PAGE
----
Don’t Feel Dumb Diving into Dynasty Fantasy Football Leagues
If you love fantasy football and are reading this article in February, chances are that you’re pretty invested, which is exactly why you should try playing a dynasty format if you haven’t already. This article will explore the difference between dynasty and normal redraft formats, why dynasty can be a more rewarding format in the long term, and why it’s advantageous for redraft players to play dynasty.
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What is a Dynasty League?
If you already know what a dynasty league is, then feel free to skip ahead to the next section. For those who haven’t heard of dynasty leagues or who may have heard about them but aren’t exactly sure what they are, it’s pretty simple. The dynasty format is simply a fantasy football league in which each team’s roster carries over to the next season year after year. It more closely mimics the real NFL in that rosters need to be built and maintained for multiple seasons, and offseason activity is heightened in the form of trades and waivers as well as a rookie draft.
Generally, a dynasty league is formed via a startup draft, similar to redraft. The primary difference is two-fold. First, the startup draft includes rookie picks for the incoming rookie class. And second, dynasty players must account for long-term outlooks. For example, a player like Julio Jones may be an elite fantasy producer, but his ADP is likely lower in dynasty startups than what it would be in redraft, as Jones will be 31 years old next season. While Jones may still be a top pick in redraft, younger wide receivers like Michael Thomas and Amari Cooper are likely to be valued higher due to their longer expected fantasy lifespan.
Why Dynasty Can Be More Rewarding Than Redraft
So why is dynasty potentially more rewarding than redraft in the long run? Well, a significant aspect is that there is no offseason in dynasty since rosters carry over to the following year. Instead of going through fantasy withdrawal every February, dynasty leagues generally allow trading and waiver additions throughout the offseason. There is also a rookie draft following the real NFL Draft, which is a lot of fun and keeps dynasty leagues active year-round.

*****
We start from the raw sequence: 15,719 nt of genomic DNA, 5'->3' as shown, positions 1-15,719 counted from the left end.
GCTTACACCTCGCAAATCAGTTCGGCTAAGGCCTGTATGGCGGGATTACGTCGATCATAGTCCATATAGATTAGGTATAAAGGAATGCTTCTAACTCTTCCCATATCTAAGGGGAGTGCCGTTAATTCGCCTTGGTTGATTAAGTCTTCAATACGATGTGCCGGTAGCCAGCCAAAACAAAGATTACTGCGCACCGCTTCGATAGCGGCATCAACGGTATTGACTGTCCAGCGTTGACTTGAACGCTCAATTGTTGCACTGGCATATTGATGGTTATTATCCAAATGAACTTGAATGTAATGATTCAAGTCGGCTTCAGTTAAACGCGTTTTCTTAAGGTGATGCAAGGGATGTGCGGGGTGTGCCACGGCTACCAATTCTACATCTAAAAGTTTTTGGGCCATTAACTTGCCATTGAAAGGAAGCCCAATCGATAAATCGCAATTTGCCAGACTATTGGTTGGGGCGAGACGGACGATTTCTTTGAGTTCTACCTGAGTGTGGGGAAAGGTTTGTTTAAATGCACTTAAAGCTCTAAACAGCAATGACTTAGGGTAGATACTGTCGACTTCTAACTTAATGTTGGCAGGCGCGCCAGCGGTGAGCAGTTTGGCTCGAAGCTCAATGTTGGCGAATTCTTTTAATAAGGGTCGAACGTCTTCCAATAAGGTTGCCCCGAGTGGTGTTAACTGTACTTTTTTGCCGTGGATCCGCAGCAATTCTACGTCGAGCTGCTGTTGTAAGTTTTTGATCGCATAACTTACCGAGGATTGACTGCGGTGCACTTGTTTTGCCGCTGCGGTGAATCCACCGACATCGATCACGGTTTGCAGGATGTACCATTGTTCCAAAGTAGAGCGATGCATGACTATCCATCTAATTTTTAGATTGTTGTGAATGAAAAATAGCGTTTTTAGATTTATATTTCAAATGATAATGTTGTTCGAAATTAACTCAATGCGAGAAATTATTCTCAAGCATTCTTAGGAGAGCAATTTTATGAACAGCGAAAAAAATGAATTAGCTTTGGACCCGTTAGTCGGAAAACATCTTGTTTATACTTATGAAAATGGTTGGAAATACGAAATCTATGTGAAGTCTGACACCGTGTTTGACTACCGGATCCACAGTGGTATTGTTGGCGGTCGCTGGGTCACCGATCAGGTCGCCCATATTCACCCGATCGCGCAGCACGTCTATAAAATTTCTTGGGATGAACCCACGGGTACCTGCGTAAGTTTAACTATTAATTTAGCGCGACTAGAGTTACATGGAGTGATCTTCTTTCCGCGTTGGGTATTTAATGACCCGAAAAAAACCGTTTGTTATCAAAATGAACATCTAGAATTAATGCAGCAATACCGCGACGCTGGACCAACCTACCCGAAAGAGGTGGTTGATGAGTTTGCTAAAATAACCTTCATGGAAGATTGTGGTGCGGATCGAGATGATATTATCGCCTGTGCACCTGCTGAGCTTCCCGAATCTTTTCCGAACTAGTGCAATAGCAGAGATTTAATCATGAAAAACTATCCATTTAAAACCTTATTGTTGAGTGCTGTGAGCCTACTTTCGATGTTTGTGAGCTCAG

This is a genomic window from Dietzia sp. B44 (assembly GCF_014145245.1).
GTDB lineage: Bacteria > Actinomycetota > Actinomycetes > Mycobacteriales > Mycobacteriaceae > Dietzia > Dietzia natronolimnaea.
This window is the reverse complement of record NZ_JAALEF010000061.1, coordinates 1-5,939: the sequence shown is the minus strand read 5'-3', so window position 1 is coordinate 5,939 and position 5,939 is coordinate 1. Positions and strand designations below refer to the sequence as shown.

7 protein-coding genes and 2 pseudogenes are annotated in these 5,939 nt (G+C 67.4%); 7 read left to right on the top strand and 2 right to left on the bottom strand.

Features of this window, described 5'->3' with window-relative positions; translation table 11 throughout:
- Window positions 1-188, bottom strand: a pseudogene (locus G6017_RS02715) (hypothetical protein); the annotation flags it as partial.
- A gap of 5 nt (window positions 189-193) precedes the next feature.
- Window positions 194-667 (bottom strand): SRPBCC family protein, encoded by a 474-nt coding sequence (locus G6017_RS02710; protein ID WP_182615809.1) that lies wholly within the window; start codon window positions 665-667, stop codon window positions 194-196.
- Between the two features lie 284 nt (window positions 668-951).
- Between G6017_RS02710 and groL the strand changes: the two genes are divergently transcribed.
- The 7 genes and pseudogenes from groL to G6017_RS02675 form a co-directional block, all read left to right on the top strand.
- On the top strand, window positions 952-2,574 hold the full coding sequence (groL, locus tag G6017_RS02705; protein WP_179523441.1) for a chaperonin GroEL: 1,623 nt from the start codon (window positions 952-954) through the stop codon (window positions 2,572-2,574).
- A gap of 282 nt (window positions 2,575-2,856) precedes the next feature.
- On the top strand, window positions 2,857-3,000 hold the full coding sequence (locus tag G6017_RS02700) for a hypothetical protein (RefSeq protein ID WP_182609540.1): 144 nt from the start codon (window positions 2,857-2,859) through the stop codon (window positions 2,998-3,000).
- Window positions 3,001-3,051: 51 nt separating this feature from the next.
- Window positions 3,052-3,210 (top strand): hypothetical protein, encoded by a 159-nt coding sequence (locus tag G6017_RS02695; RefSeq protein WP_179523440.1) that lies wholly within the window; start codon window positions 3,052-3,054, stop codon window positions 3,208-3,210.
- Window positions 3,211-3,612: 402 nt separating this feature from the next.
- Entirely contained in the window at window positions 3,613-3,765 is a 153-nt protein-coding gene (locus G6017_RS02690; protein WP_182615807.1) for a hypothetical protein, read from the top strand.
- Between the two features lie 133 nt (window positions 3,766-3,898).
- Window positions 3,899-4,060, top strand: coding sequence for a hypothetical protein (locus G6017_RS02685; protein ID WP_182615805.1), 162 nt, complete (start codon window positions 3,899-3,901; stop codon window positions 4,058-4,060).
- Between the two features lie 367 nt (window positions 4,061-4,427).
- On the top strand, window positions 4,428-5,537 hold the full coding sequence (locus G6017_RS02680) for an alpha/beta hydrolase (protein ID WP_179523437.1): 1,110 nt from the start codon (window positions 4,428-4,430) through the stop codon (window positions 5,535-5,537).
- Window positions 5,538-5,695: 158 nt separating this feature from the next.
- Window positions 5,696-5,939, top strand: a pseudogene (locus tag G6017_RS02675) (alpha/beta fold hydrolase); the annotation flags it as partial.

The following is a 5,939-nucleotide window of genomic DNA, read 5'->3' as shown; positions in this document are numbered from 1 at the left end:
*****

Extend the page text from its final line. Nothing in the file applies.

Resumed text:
Another important factor is that variance is minimized in dynasty more so than in redraft formats. All fantasy sports are skill-based in that fantasy players must correctly project which players will produce in any given season or single game matchup. However, there will always be uncontrollable factors that impact the outcome. While it’s impossible to completely eliminate variance, dynasty formats give skilled players a greater advantage in defeating inexperienced but lucky players. Though dynasty formats still cannot account for Joe Mixon’s illness in Week 16 leading to just 50 rushing yards in the fantasy championship game or a phenomenal seven-catch, 107-yard game from Hunter Renfrow in Week 16 against an otherwise stout Chargers defense, they can limit the impact of luck and injuries. Here are some instances in which variance is minimized in dynasty.
First, an inexperienced redraft player could very well have decided to draft a high-potential player like Chris Godwin last preseason based on hype. However, smart dynasty players were already trading for breakout candidates like Godwin months before in the offseason or perhaps had even rostered Godwin since his rookie year in anticipation of his meteoric rise. Dynasty allows shrewd fantasy players to acquire breakout stars early ahead of the pack rather than giving every player an equal chance to hit on a star during the draft in a redraft format.
Secondly, a lucky redraft player could have taken a sleeper pick like John Brown late in the draft, or worse yet, lucked into such a player via auto-draft. There’s nothing more infuriating than knowing that a late-round player you’re targeting in the double-digit rounds is about to be automatically selected because Joe Blow left the draft early to go to a movie. Once again, these types of unfortunate events aren’t allowed to occur in a dynasty format because perceptive dynasty players had the opportunity to acquire a talented veteran like Brown on the cheap last offseason based on his projected role after signing with Buffalo.
And finally, while injuries remain unpredictable and can derail a playoff run, dynasty teams are better equipped to handle such variance due to deep rosters and benches. One example is in the case of running back handcuffs. Many redraft formats offer shallow benches with few spots to hold onto unproductive handcuffs and project players. When a league winner like Kenyan Drake or Damien Williams emerges late in the season, there is a mad scramble to the waiver wire in redraft leagues. On the other hand, knowledgeable dynasty owners who had rostered such handcuffs and prospects for months or years in advance were able to capitalize on their sudden ascents to fantasy relevance.